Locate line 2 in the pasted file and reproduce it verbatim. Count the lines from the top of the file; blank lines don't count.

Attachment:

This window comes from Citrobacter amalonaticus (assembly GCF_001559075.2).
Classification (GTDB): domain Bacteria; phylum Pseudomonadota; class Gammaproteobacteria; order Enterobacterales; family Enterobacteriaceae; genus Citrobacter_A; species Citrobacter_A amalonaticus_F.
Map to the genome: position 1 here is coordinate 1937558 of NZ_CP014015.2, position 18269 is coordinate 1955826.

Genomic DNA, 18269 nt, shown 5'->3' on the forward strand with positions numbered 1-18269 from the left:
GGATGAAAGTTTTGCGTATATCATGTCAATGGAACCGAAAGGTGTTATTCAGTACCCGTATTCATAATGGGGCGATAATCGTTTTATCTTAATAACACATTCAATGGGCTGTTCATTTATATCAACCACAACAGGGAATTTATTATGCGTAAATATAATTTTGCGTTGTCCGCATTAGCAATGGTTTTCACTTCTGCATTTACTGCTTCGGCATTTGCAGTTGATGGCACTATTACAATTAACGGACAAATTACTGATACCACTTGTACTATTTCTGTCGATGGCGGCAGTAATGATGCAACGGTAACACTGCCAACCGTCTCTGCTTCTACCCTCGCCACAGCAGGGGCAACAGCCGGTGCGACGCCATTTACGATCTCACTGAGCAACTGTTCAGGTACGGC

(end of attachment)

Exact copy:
Classification (GTDB): domain Bacteria; phylum Pseudomonadota; class Gammaproteobacteria; order Enterobacterales; family Enterobacteriaceae; genus Citrobacter_A; species Citrobacter_A amalonaticus_F.